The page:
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    The Aquí Madí section of the journal Arte Madí Universal featured news about cultural events and editorials on the Madí group and on other avant-garde tendencies. The 1954 edition contained a thorough response to the criticism of the Madí group that M. J. de Lellis and Aldo Pellegrini—director of the journal Letra y Línea at the time—had published in 1953. The text in this section also reports on the lectures that G. Kosice gave in Teresópolis, Brazil on the occasion of the 5th Curso Internacional de Ferias. It attests to the fact that the Madí group engaged in extensive exchange with all realms of the arts, specifically with figures like composer Estéban Eitler, painter Sandú Darié Laver, and sculptor Pablo Curatella Manes, among others.


    The journal Arte Madí Universal (1947–54) was the bulletin of the Movimiento de Arte Madí. Czech-born sculptor and poet Gyula Kosice [Fernando Fallik] (Kosice, Slovakia, 1924–Buenos Aires, 2016) was the movement’s cofounder and leader, and the director of its journal. Kosice also wrote under the alias of Raymundo Rasas Pet, and explained that that heteronym was a sort of alter-ego over which he had no control. He used the name as well at exhibitions of works of art like, for instance, the Salon des Réalités Nouvelles in Paris in 1948 [see ICAA digital archive (doc. no.1297238)].


    Founded by Kosice, German visual artist Martín Blaszko (1920–2011), and Uruguayan visual artists Rhod Rothfuss [Carlos María Rothfuss] (1920–69) and Carmelo Arden Quin [Carmelo Heriberto Alves] (1913–2010) in 1946, the Movimiento de Arte Madí formed part of a major cultural revolution that gave rise to an impressive and productive exchange in Argentina between the visual arts and other artistic disciplines. On the Movimiento Madí, see the “Manifiesto Madí” (doc. no. 732008), “Madigrafías” (doc. no. 1297374), and the dictionary of terms invented by Kosice (doc. no. 1297301).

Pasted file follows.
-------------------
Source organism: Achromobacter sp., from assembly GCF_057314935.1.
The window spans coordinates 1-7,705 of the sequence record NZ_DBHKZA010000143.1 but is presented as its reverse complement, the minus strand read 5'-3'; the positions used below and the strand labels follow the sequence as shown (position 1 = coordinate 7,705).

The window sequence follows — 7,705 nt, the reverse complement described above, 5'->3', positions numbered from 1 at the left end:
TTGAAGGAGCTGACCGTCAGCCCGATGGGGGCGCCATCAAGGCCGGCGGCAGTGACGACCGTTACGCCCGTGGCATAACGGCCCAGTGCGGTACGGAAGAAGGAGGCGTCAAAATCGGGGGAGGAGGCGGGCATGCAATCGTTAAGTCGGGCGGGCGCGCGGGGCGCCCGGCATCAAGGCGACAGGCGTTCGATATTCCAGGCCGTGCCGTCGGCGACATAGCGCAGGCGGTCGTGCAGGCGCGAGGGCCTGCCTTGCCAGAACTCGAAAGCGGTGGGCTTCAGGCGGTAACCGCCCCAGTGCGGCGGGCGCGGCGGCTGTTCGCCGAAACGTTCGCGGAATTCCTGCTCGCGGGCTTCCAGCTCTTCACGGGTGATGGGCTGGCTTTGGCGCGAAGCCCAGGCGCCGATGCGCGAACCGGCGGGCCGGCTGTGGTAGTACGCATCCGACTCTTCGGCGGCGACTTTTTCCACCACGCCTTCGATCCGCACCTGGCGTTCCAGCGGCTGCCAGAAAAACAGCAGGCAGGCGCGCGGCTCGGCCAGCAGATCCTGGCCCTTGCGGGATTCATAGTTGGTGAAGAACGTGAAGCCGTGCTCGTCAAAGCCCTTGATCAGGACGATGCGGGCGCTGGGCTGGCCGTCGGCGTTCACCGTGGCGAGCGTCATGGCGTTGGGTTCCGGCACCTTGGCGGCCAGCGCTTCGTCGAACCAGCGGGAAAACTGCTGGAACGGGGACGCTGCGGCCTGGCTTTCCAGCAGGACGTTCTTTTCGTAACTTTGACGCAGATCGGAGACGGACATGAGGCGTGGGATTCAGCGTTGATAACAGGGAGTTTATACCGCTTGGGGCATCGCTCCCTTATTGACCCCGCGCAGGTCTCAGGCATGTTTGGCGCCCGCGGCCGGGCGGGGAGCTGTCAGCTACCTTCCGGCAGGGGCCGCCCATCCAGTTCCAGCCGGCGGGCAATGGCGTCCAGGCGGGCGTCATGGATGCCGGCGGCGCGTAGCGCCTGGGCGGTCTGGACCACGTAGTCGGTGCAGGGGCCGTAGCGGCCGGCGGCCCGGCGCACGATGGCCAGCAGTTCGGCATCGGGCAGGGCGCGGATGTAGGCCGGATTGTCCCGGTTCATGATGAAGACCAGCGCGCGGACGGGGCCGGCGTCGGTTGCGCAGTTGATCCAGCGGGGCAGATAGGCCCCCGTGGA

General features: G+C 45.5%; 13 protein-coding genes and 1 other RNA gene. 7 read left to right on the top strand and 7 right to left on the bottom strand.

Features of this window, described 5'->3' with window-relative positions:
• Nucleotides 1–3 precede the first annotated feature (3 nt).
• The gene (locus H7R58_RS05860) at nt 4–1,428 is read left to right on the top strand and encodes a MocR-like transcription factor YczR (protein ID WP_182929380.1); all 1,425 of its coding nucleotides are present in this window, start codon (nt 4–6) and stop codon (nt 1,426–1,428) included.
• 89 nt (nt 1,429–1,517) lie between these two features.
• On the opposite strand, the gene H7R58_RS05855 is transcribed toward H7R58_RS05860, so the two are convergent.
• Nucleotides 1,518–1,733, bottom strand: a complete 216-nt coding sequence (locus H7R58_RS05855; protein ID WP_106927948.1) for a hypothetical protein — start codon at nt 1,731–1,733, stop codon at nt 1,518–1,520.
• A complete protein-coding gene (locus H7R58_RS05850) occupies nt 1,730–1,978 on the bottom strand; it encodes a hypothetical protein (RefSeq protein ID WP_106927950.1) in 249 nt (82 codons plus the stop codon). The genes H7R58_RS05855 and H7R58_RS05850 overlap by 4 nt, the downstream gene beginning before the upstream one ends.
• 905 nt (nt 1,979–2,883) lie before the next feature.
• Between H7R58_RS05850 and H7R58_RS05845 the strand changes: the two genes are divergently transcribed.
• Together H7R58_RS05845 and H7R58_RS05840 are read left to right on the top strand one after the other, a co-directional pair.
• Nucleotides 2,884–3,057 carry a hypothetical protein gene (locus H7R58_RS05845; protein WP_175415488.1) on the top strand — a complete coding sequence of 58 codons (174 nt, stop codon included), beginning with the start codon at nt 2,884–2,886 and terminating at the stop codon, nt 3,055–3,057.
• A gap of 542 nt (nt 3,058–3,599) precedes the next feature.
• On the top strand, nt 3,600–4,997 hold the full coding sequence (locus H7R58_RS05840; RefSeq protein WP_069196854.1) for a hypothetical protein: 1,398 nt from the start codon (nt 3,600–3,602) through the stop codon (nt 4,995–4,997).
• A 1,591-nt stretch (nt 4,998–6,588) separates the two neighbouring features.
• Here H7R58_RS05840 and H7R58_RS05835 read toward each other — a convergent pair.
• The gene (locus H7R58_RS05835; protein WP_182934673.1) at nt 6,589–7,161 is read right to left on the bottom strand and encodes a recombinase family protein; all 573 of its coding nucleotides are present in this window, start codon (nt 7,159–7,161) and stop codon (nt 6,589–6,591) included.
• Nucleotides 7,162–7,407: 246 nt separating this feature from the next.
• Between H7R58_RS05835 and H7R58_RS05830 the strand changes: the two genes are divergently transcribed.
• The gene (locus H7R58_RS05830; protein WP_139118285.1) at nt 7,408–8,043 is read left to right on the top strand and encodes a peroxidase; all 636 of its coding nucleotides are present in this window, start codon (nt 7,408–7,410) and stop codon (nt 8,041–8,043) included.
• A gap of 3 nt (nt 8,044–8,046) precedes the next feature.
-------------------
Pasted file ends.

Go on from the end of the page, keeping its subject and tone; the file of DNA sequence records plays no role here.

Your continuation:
Kosice, Arden Quin, Rothfuss, and Argentine poet Edgar Bayley (1919–90) had planted the seed of that revolution in 1944 with the first and only issue of the journal Arturo—a publication that would change the course of Latin American art—in articles like Arden Quin’s [Son las condiciones materiales de la sociedad…] (doc. no. 729906); Edgar Bayley’s [Durante mucho tiempo el criterio...] (doc. no. 730241); Gyula Kosice’s [La aclimatación gratuita a las llamadas escuelas…] (doc. no. 729940); Rhod Rothfuss’s “El marco: un problema de plástica actual” (doc. no. 729833); and Joaquín Torres-García’s “Con respecto a una futura creación literaria” (doc. no. 730292). The Arturo artists condemned the backward realisms that dominated the Argentine art scene at the time. They wanted to leave expression and illusionism in art behind to replace them with concrete art based on the notion of “invention” or pure creation. After the original Arturo group split due to theoretical differences, different tendencies emerged: the Asociación de Arte Concreto-Invención (AACI, founded in 1945), the Movimiento de Arte Madí (founded in 1946), and Perceptismo (founded in 1949). The agenda of each group is stated in its foundational manifesto: the Manifiesto Invencionista (doc. no. 731641), the aforementioned Manifiesto Madí, and the Manifiesto Perceptista (doc. no. 731656).